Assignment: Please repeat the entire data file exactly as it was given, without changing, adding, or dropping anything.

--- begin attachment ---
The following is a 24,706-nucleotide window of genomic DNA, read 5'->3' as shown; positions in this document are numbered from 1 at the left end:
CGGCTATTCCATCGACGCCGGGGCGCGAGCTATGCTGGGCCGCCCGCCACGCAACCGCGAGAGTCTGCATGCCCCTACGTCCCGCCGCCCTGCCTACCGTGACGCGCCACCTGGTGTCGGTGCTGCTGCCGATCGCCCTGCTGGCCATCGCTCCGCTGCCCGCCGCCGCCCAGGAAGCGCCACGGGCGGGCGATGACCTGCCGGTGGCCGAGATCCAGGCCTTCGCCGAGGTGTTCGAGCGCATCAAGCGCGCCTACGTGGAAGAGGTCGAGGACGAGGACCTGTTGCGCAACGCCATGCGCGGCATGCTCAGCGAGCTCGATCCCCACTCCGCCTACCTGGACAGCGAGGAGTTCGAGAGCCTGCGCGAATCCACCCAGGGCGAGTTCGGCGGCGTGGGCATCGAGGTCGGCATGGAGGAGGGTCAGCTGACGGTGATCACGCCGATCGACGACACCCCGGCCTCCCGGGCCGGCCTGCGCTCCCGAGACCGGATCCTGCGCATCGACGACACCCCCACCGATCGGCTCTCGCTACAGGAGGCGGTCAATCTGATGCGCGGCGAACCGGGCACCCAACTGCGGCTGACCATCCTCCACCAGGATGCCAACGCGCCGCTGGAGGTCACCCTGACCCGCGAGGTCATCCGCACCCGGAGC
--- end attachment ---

The following is a 24,706-nucleotide window of genomic DNA, read 5'->3' as shown; positions in this document are numbered from 1 at the left end:
CGGCTATTCCATCGACGCCGGGGCGCGAGCTATGCTGGGCCGCCCGCCACGCAACCGCGAGAGTCTGCATGCCCCTACGTCCCGCCGCCCTGCCTACCGTGACGCGCCACCTGGTGTCGGTGCTGCTGCCGATCGCCCTGCTGGCCATCGCTCCGCTGCCCGCCGCCGCCCAGGAAGCGCCACGGGCGGGCGATGACCTGCCGGTGGCCGAGATCCAGGCCTTCGCCGAGGTGTTCGAGCGCATCAAGCGCGCCTACGTGGAAGAGGTCGAGGACGAGGACCTGTTGCGCAACGCCATGCGCGGCATGCTCAGCGAGCTCGATCCCCACTCCGCCTACCTGGACAGCGAGGAGTTCGAGAGCCTGCGCGAATCCACCCAGGGCGAGTTCGGCGGCGTGGGCATCGAGGTCGGCATGGAGGAGGGTCAGCTGACGGTGATCACGCCGATCGACGACACCCCGGCCTCCCGGGCCGGCCTGCGCTCCCGAGACCGGATCCTGCGCATCGACGACACCCCCACCGATCGGCTCTCGCTACAGGAGGCGGTCAATCTGATGCGCGGCGAACCGGGCACCCAACTGCGGCTGACCATCCTCCACCAGGATGCCAACGCGCCGCTGGAGGTCACCCTGACCCGCGAGGTCATCCGCACCCGGAGC